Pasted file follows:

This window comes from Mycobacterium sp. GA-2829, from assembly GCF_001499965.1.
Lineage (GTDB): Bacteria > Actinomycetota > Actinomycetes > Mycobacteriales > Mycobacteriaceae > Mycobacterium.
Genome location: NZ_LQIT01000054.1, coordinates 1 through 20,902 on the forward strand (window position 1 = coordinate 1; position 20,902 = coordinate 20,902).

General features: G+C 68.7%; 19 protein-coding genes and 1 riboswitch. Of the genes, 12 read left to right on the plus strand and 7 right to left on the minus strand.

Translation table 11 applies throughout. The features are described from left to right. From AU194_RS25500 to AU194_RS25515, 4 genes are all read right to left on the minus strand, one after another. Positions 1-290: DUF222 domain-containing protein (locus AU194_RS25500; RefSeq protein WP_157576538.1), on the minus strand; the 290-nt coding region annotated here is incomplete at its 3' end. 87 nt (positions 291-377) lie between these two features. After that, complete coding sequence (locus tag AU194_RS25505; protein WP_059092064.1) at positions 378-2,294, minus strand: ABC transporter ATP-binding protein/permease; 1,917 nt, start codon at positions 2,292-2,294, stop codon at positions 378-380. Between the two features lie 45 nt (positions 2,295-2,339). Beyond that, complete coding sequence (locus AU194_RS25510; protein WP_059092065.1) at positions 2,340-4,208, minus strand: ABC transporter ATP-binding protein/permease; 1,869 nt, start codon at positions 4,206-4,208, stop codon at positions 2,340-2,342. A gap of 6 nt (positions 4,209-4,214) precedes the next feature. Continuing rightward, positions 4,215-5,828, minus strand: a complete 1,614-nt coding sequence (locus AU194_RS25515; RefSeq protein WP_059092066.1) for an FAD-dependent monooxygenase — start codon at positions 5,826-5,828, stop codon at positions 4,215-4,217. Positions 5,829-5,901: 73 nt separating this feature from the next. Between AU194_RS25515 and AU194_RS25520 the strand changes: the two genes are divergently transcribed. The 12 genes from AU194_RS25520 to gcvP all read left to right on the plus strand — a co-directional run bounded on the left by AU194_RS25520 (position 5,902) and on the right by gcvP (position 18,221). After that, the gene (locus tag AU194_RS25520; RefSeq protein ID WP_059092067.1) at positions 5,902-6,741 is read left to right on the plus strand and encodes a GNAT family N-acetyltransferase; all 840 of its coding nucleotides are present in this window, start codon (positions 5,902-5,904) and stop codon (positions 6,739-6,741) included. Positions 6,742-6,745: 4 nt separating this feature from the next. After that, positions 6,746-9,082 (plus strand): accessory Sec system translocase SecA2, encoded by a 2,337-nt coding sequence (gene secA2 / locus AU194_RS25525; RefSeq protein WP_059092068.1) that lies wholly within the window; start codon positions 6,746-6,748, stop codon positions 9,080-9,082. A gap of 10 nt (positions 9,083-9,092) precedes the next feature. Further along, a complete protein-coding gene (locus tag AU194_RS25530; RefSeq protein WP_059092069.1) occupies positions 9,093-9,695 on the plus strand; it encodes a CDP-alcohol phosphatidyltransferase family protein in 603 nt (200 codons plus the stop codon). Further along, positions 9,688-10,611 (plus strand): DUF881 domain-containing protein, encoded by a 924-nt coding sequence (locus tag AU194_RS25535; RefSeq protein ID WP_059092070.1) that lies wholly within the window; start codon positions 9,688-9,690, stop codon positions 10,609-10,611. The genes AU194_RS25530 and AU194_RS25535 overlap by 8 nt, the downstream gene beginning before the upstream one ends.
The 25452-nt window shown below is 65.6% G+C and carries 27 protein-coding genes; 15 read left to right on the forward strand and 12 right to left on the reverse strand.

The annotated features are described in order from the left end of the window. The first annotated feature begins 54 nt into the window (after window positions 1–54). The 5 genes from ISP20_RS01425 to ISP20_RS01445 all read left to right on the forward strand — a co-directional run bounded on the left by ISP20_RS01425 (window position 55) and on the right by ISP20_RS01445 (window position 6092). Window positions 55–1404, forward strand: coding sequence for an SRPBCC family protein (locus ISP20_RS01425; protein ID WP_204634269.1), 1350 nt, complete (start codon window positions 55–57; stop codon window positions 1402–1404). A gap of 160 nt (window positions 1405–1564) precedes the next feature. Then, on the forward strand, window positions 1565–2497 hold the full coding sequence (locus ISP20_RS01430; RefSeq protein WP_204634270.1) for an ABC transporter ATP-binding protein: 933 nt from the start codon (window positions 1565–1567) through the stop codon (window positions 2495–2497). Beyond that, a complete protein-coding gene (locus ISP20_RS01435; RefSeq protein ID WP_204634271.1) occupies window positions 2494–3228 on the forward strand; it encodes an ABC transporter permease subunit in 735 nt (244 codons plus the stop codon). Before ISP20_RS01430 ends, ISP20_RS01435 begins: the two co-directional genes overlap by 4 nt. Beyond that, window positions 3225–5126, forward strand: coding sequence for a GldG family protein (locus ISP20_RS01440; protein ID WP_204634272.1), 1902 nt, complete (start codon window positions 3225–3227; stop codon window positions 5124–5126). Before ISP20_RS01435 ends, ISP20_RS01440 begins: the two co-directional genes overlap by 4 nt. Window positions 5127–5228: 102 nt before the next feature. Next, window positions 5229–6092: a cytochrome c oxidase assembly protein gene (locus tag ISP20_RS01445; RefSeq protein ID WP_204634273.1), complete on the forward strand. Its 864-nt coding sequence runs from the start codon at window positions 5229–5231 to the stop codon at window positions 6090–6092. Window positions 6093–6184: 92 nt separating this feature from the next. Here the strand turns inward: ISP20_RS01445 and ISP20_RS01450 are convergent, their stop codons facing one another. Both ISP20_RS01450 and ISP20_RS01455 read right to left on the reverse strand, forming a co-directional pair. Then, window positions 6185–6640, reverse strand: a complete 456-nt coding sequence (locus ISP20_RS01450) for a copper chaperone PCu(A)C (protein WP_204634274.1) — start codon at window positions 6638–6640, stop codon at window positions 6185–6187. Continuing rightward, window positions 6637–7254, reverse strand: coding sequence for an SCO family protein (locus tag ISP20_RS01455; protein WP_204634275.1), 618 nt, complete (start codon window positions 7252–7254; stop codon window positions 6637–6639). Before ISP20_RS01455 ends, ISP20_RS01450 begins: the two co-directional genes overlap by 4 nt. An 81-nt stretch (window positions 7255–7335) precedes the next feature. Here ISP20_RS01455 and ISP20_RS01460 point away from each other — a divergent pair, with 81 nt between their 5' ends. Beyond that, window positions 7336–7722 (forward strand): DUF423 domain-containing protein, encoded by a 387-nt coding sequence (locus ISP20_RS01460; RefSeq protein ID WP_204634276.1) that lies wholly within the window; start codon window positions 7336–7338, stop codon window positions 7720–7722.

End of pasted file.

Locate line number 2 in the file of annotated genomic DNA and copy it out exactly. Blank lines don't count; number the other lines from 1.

Lineage (GTDB): Bacteria > Actinomycetota > Actinomycetes > Mycobacteriales > Mycobacteriaceae > Mycobacterium.